Each module on a conference call receives an intermodule word from each of the other modules involved on the call. For the present call, module 0 receives a word from module 1 over path 114-1 on FIG. 1. It also further receives a word from module 11 on path 114-11. As shown on FIG. 14, the word received by module 0 from module 1 has a module ID of 133 and a specified time slot of 23. Module 0 determines that this is a conference call from the module ID number and serves the call during its PAM time slot 5 even though the received word specifies time slot 23. The word that module 0 receives from module 11 has a module ID number of 12 and it contains a 5 in its time slot field. Module 0 processes this word in the same manner as for a nonconference call since the received word correctly specifies the time slot in which module 0 is to serve the call.
FIG. 15 discloses the spectrum to module ID numbers that are used to serve both conference and nonconference calls. Column a contains the module ID numbers 0 through 11; they are used on nonconference calls; and each module ID number in this series directly specifies the receiving module. In other words, a module ID of 0 indicates an intermodule word to which module 0 is to respond; a module ID of 1 specifies module 1, and so on for the remainder of the module ID numbers through 11. Columns b, c, and d contain the module ID numbers 12 through 143. These numbers are used on conference type calls and, on each such call, one module is designated as being in the normal call serving mode while the other mode is in the conference call serving mode. Thus, for a module of ID 12, module 0 is in the normal mode and module 1 is in the conference mode. This means that module 0 serves the received call word in the same manner as it does for a nonconference call. However, module 1 processes the word by first converting the received time slot number to that of the time slot in which the module is to serve the call.
The manner in which the various modules serve calls for the remainder of the ID numbers 13 through 143 may be determined from columns b, c, and d on FIG. 15. For module IDs 12 through 22, module 0 serves each call word in the normal manner. The modules in the subcolumn designated "CONF MODE" receive the words for the indicated module IDs and process each received word in the conference mode. Similarly, module 1 is in the normal mode for IDs 23 through 33 while the modules in the subcolumn designated "CONF MODE" serve these call words by converting the received time slot number in the received word to that of the time slot in which each such module can serve the call. A similar relationship exists between module IDs and modules for the remainder of the ID numbers including 133 through 143.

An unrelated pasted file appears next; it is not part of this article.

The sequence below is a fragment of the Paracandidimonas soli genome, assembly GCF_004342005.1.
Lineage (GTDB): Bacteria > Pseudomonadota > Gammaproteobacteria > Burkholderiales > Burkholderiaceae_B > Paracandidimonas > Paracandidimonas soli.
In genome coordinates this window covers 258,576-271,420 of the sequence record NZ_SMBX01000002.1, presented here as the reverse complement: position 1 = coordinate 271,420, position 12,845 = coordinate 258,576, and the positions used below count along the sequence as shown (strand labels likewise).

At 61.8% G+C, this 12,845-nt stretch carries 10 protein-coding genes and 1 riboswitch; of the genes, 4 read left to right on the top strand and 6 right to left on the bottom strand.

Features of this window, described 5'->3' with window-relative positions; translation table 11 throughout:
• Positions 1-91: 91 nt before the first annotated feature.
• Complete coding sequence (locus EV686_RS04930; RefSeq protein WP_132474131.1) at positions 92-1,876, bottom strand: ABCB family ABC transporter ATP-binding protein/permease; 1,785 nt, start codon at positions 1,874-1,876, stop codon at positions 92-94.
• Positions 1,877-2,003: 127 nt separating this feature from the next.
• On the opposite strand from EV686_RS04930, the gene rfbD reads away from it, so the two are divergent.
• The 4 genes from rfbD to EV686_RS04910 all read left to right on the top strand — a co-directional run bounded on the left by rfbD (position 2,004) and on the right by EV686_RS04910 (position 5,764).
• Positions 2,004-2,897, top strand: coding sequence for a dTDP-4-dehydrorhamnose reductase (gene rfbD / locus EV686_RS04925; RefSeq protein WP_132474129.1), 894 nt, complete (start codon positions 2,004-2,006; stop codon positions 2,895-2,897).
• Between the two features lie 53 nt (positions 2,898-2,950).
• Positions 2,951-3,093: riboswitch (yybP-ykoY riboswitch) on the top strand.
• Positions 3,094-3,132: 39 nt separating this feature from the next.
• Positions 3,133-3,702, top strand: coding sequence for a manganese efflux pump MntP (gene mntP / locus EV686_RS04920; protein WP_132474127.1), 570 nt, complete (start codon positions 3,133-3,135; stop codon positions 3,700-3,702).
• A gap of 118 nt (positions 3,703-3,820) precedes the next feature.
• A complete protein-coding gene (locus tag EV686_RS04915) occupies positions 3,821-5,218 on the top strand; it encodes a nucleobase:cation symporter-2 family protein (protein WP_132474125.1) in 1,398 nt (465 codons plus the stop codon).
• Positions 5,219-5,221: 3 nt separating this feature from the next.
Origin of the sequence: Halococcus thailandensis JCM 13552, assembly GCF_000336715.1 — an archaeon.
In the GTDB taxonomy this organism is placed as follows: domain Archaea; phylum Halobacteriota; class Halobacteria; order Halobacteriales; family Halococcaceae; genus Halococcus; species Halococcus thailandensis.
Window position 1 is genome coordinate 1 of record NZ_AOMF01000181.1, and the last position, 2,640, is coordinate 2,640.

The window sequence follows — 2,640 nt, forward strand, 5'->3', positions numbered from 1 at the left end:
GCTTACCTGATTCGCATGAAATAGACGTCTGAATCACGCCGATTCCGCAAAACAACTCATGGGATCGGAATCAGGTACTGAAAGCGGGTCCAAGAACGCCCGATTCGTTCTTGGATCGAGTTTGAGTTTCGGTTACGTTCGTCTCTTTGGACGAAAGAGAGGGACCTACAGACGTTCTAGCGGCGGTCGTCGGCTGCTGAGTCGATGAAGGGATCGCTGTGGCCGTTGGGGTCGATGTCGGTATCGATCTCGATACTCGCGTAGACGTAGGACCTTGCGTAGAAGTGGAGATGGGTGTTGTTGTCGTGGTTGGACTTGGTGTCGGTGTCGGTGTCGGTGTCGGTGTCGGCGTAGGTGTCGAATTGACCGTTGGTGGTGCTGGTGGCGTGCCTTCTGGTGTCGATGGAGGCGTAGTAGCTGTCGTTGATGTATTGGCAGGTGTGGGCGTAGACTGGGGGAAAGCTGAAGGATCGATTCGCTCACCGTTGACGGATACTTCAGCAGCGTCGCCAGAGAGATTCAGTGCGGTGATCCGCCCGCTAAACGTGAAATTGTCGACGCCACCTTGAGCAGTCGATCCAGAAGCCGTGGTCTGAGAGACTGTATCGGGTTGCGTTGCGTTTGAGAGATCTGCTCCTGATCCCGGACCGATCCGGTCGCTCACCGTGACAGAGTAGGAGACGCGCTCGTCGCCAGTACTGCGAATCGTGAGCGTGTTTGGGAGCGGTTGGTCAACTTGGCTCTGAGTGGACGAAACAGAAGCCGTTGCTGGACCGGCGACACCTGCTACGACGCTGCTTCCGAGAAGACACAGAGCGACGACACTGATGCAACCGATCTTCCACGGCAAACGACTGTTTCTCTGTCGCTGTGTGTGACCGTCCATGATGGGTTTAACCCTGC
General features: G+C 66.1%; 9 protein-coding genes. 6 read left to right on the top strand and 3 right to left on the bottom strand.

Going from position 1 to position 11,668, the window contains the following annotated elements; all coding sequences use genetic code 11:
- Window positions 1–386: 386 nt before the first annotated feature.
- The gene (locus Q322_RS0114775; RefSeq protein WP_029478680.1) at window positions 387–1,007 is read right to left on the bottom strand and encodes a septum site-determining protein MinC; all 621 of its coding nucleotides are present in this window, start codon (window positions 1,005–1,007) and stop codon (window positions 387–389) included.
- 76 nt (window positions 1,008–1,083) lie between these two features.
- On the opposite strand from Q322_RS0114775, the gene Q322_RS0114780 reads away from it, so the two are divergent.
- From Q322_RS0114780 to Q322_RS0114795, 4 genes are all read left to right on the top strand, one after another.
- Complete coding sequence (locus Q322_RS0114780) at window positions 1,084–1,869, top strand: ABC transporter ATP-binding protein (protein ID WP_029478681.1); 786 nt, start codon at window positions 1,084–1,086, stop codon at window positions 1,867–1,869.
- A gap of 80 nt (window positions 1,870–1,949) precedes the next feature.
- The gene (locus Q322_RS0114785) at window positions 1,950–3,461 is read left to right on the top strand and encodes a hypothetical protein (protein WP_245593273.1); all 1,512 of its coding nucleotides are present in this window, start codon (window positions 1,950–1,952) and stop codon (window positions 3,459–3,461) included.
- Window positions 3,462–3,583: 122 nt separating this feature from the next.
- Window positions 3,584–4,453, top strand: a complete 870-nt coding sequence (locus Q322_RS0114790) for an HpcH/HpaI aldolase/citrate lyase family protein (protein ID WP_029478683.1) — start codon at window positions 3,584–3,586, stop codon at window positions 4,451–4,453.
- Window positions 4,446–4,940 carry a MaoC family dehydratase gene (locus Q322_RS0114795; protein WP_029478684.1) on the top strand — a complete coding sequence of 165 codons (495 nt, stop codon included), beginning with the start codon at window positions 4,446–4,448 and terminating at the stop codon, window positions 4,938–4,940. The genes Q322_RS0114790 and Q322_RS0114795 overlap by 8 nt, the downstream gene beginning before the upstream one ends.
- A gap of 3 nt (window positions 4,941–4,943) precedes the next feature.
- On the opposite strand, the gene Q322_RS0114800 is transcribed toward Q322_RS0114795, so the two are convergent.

For the currently described call, the word transmitted by module 0 to modules 1 and 11, contains a module ID of 33. On FIG. 15, it may be seen that the receiving modules for a module ID of 33 are modules 1 and 11. It may be further seen that module 1 processes this word in the normal manner while module 11 processes it in the conference mode.
The following paragraphs describe how the circuitry of FIGS. 2 and 3, which is assumed to be in module 0, receives call words from module 1 and module 11 in connection with the presently described conference call. It is described how module 0 processes both of these words and applies the "speech" information in them onto PAM bus 120 for transmission to station 109-0 via line port circuit 118-0. It can be seen on the top two lines of FIG. 14 that module 0 receives a first call word from module 1 with a module ID of 133. This word contains a time slot number of 23 even though module 0 is currently serving the call in its PAM time slot 5. The circuitry of module 0 must therefore convert the received time slot number of 23 to a 5 to serve the call. It further can be seen on FIG. 14 that module 0 receives a second call word containing a module ID of 12, that this word is received from module 11, and that the word contains a time slot number of 5. Module 0 processes this call word in the same manner as for a nonconference call word since the time slot number in the received word matches the time slot in which the module 0 is serving the call.